Repeal And Replace — The Misinformation Campaign Starts Now
Only one week into the new Congress and already we are seeing a weakening in the Republicans drive to repeal and replace(eventually) Obamacare.
5 Republican senators want to delay the repeal by at least a month. And the House Freedom Caucus wants to delay repeal until they know what sort of impact it’s replacement will have on the 2017 budget.
So much for repealing Obamacare on day one.
We can talk all we want about the difficulty in repealing such unwieldy law. We can talk about how each aspect of the law is intertwined and dependant on other parts of the law.
The bottom line is this: healthcare is one of the most complex issues in world. As technology keeps finding ways to make us live even longer there is no way healthcare will get cheaper. Or easier to understand how it all fits together.
So the most politically expedient thing to do is to create the belief that it is the other party that is to blame for whatever people don’t like about their health care.
On this front Republicans have succeeded. In Gallup’s most recent poll on the ACA they found that 51% “generally disapprove” of the law. But polling also shows that 85% of Americans like that it allows young adults to stay on their parent’s insurance. And 69% like that it prevents insurers from denying coverage to people because of their medical history.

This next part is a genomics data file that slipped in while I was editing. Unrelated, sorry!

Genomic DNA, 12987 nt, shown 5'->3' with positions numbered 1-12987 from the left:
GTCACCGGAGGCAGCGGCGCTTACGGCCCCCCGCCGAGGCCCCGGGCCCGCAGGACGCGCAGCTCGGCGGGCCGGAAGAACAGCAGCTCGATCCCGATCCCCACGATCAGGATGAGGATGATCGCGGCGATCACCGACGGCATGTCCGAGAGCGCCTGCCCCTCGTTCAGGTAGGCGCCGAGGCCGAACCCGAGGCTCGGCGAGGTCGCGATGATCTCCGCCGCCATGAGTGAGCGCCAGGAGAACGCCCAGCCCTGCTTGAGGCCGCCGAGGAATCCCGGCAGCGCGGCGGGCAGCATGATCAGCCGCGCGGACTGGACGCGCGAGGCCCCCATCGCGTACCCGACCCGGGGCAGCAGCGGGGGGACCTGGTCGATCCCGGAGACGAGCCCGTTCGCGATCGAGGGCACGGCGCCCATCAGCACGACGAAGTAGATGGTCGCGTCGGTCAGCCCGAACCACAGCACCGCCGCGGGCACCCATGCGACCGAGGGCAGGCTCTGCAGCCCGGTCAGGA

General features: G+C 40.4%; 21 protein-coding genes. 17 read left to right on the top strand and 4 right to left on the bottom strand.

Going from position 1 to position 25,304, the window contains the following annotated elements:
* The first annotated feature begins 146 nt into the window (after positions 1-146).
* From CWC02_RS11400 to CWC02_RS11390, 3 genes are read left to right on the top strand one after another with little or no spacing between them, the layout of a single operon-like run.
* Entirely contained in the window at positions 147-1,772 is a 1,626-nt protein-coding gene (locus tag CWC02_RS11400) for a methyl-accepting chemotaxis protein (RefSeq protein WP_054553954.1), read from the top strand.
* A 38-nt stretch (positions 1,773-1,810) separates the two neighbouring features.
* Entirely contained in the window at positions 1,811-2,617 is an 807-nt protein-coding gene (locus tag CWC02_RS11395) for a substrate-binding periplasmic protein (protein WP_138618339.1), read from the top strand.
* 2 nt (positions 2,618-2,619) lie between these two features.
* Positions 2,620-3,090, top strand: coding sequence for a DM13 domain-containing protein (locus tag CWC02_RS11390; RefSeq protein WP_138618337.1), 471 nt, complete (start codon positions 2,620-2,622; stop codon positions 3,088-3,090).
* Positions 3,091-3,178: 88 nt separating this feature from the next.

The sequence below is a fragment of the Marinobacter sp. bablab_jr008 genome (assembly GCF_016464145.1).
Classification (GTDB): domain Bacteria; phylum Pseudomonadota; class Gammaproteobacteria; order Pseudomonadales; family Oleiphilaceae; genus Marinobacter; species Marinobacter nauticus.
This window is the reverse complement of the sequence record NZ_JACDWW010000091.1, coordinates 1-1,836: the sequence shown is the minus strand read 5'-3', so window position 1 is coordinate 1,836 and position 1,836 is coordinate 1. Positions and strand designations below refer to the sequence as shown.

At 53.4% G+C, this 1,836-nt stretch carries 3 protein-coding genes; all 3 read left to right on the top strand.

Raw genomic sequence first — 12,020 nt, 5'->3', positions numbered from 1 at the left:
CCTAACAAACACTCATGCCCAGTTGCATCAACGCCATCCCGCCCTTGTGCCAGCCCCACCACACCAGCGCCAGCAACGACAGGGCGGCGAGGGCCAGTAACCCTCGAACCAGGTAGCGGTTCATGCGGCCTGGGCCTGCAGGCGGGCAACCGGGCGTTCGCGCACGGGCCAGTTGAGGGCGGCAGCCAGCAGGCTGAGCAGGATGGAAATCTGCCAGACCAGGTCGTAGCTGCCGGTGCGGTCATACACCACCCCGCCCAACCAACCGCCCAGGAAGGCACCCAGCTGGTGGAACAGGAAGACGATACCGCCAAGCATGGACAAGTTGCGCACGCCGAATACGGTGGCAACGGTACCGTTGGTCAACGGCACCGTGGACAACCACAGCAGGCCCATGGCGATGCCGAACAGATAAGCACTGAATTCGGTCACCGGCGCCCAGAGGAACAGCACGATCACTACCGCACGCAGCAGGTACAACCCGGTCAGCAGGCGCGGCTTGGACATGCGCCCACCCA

The most unpopular parts of the law are the things that help pay for all those popular features: the individual mandate and the employer’s mandate. Which have consistently had disapproval ratings in the 70’s.
Regardless of what you think about the ACA one thing has not changed: we still have a health care system for working age people based on for-profit health insurance and pharmaceutical companies. And those companies still need to make that profit. And they spend heavily on lobbying efforts to grow those profits.
Whatever the specifics of the new healthcare law, you can rest assured those changes will meet with the approval of these industries.
Because of the cost and complexity (and because of the name Obamacare) healthcare has been a great issue for republicans to run on. In the 2016 campaign “Repeal and Replace Obamacare on Day 1” was promised by every republican running for office. The problem with running on the issue, and blaming the Democrats for every real or imagined problem, is that voters now expect them to improve our health care system.
The Republican’s Mission Impossible
So they challenge they face is this: keep all the popular aspects of the ACA while getting rid of all the unpopular things that pay for them, like taxes on the wealthy and the mandates.
All the revenue created by the unpopular things provides the money to pay to the insurance companies in exchange for all those new popular features that are included in their policies.
Or did Republican voters think that insurers now cover pre-existing conditions out of the goodness of their hearts? If they are going to continue to provide such features someone has to pay for it.